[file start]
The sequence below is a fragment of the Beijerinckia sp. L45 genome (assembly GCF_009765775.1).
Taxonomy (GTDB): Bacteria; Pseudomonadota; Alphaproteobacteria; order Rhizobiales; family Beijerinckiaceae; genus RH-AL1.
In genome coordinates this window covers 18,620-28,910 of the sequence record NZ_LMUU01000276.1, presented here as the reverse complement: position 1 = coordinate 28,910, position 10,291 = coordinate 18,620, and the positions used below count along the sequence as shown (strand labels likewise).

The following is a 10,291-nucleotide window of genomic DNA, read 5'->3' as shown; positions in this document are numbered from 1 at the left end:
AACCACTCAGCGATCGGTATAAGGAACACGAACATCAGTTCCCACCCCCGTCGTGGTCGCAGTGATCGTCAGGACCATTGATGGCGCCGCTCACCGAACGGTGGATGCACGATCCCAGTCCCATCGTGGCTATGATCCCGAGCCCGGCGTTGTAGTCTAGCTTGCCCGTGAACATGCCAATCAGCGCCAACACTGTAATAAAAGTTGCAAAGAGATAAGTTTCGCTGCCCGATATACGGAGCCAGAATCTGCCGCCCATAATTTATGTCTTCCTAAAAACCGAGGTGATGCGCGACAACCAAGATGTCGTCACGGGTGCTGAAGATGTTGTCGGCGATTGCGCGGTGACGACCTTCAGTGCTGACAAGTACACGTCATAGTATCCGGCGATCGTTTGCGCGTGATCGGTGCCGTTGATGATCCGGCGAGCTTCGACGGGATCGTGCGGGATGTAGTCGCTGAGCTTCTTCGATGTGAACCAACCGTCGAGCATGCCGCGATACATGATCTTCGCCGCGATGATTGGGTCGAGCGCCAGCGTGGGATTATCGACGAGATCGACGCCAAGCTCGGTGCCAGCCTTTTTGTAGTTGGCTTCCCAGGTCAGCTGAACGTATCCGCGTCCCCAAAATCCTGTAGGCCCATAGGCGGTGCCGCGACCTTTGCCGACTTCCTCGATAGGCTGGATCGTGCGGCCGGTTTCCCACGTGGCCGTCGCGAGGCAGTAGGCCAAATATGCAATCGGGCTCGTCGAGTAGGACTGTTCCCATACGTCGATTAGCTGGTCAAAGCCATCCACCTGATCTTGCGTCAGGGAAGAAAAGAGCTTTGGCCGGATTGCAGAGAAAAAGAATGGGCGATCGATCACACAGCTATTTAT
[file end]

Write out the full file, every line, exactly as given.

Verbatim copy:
The sequence below is a fragment of the Beijerinckia sp. L45 genome (assembly GCF_009765775.1).
Taxonomy (GTDB): Bacteria; Pseudomonadota; Alphaproteobacteria; order Rhizobiales; family Beijerinckiaceae; genus RH-AL1.
In genome coordinates this window covers 18,620-28,910 of the sequence record NZ_LMUU01000276.1, presented here as the reverse complement: position 1 = coordinate 28,910, position 10,291 = coordinate 18,620, and the positions used below count along the sequence as shown (strand labels likewise).

The following is a 10,291-nucleotide window of genomic DNA, read 5'->3' as shown; positions in this document are numbered from 1 at the left end:
AACCACTCAGCGATCGGTATAAGGAACACGAACATCAGTTCCCACCCCCGTCGTGGTCGCAGTGATCGTCAGGACCATTGATGGCGCCGCTCACCGAACGGTGGATGCACGATCCCAGTCCCATCGTGGCTATGATCCCGAGCCCGGCGTTGTAGTCTAGCTTGCCCGTGAACATGCCAATCAGCGCCAACACTGTAATAAAAGTTGCAAAGAGATAAGTTTCGCTGCCCGATATACGGAGCCAGAATCTGCCGCCCATAATTTATGTCTTCCTAAAAACCGAGGTGATGCGCGACAACCAAGATGTCGTCACGGGTGCTGAAGATGTTGTCGGCGATTGCGCGGTGACGACCTTCAGTGCTGACAAGTACACGTCATAGTATCCGGCGATCGTTTGCGCGTGATCGGTGCCGTTGATGATCCGGCGAGCTTCGACGGGATCGTGCGGGATGTAGTCGCTGAGCTTCTTCGATGTGAACCAACCGTCGAGCATGCCGCGATACATGATCTTCGCCGCGATGATTGGGTCGAGCGCCAGCGTGGGATTATCGACGAGATCGACGCCAAGCTCGGTGCCAGCCTTTTTGTAGTTGGCTTCCCAGGTCAGCTGAACGTATCCGCGTCCCCAAAATCCTGTAGGCCCATAGGCGGTGCCGCGACCTTTGCCGACTTCCTCGATAGGCTGGATCGTGCGGCCGGTTTCCCACGTGGCCGTCGCGAGGCAGTAGGCCAAATATGCAATCGGGCTCGTCGAGTAGGACTGTTCCCATACGTCGATTAGCTGGTCAAAGCCATCCACCTGATCTTGCGTCAGGGAAGAAAAGAGCTTTGGCCGGATTGCAGAGAAAAAGAATGGGCGATCGATCACACAGCTATTTAT